Holocaust survivor Hedy Page visits Oceanside High School


Hedy Page, a Holocaust survivor, visited Oceanside High School on May 1, providing students with a rare opportunity to come face-to-face with living history.

Page, 94, of Long Beach, shared her journey with students while imparting them with lessons of empathy, acceptance and human connection.

Born in Vienna, Austria in 1929, Page fled the Nazi regime with her family in 1938, and after seeking out several embassies, the family found refuge in Panama the same year Austria was annexed by Nazi Germany.

Page gave a candid presentation, reflecting on the prevalence of prejudice and division within society, drawing from her own upbringing in Panama where she witnessed racial divides among friends and conveyed the importance of seeing beyond superficial differences.

“Because I grew up in Panama, where my friends were black and white and Chinese and I realized that even in our own groups, we divide people into acceptable and not acceptable,” Page said. “If you were very black, the lighter Black people did not accept you. It’s within us. We create judgment.”

Page shared personal anecdotes, such as her memories of a teacher who instilled joy in learning through creative assignments, and her current passion for painting and storytelling. She encouraged students to express themselves creatively and to appreciate the kindness and humanity in others.

Reflecting on her experience and sharing her perspectives, Page expressed hope for the future, particularly in the diverse and inclusive environment of the school.

“I have hope for the future,” she said. “The mixture, first of all — to walk in and you see every person isn’t just one color. There are many parts. Each one is a mixture.”

Despite the upheaval, Page’s passion for art remained steadfast. She journeyed to Chicago in 1947 to study at the American Academy of Art College and at The Art Institute of Chicago, which is where she met her late husband, Eric Pagremanski. They adopted the surname Page upon becoming American citizens, but she retained her distinctive signature of H. Pagremanski in all her artwork.

Page continued her artistic pursuits, studying at the Art Students League of New York under renowned artist Isaac Soyer. She became deeply involved in the art community, offering lessons, lecturing to groups and volunteering in local jails. She has volunteered to teach inmates how to draw at the Nassau County Correctional Center in East Meadow and Sing Sing Correctional Facility in Ossining, where she learned lessons in compassion.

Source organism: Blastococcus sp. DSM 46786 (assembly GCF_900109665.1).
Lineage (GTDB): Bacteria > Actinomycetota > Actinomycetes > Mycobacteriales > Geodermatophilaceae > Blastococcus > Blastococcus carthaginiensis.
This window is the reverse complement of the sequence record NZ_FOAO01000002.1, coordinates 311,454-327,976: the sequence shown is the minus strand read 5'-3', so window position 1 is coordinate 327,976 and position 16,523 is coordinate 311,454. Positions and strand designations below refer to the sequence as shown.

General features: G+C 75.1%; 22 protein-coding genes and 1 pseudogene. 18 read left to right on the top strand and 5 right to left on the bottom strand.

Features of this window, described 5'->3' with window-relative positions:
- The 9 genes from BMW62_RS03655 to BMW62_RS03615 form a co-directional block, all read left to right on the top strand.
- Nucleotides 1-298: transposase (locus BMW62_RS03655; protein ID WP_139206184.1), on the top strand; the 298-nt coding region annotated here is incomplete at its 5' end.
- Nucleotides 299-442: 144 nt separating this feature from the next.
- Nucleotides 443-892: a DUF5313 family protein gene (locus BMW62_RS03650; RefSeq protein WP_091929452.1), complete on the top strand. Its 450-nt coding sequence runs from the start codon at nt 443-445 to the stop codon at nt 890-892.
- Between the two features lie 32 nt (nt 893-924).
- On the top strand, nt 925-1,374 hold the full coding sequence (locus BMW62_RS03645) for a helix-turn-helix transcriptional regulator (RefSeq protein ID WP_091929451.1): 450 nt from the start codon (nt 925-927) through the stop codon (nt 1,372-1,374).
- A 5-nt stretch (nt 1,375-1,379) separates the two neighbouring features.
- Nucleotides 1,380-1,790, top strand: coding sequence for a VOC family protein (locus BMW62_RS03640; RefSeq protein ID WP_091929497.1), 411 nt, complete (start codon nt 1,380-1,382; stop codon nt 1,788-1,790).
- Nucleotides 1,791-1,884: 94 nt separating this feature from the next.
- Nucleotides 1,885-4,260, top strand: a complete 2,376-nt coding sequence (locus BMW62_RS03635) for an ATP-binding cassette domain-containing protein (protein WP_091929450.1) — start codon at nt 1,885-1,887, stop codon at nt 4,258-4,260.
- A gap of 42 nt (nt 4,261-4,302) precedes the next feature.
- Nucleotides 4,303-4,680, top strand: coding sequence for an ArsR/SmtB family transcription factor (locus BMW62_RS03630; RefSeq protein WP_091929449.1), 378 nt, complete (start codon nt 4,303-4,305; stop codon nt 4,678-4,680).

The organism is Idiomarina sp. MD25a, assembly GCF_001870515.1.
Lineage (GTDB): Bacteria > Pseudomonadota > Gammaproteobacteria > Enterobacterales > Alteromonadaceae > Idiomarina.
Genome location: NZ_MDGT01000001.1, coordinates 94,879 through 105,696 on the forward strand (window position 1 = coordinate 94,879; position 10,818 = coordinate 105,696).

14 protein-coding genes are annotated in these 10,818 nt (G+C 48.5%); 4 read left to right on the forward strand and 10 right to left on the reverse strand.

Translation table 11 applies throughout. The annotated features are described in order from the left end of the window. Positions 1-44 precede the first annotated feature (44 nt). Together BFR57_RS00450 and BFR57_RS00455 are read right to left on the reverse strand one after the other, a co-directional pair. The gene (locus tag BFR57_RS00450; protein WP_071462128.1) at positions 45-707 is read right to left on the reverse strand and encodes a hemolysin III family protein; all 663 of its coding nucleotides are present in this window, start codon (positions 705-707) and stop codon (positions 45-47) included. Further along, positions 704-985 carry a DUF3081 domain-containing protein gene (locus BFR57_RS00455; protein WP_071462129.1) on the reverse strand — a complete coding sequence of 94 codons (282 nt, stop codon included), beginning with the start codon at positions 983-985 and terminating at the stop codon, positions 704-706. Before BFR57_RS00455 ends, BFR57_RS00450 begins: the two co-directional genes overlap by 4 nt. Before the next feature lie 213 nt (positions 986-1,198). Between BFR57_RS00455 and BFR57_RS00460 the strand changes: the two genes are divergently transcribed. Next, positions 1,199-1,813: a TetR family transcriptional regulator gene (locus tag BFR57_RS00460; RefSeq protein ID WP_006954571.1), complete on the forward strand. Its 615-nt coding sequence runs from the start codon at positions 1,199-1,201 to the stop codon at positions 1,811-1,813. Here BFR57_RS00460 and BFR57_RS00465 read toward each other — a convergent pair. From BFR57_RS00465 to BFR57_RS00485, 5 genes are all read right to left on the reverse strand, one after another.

“I was taught how to counsel,” she said. “Counseling is an amazing thing. First of all, if you judge, you’re not going to do it, because it’s very difficult to sit next to somebody who you know has to kill people. But you can if you find out what their background is. Among all the things I loved, was counseling at Sing Sing.”

Her work garnered recognition and acclaim, earning a place in numerous private and public collections both in the United States and abroad. Page, who has lived in Long Beach for more than 30 years, has painted more than 80 scenes of New York City landscapes. Each person in her paintings is a real native of the area, and she said they all have their own stories. At Oceanside High School, she shared her most recent painting of the Long Beach Boardwalk.

“Eric, my husband, had said to me, ‘Let’s do a painting that shows who we are,’” she said. “When history is going to speak about our time, they’re going to speak of slavery, they’re going to speak of hate. They’re going to speak of hate groups. They’re going to speak about the Holocaust. But they’re never going to speak about us — people who care for others, people who do not judge anything, people who give kindness. Eric said, ‘Let’s identify the people who are kind. Let’s do a painting of them.’”

Her exhibitions have been featured at esteemed venues, including the Museum of the City of New York, the Tenement Museum and the landmark Bowery Savings Bank Building.

Page reiterated her commitment to advocating for the elimination of hate and shared her favorite part of speaking at public schools.

“That I could speak of abolishing and getting rid of hate,” Page said, “because that’s the only thing that matters at the moment. There is so much stupidity and people picking hate, when there is so much else. There is so much else.”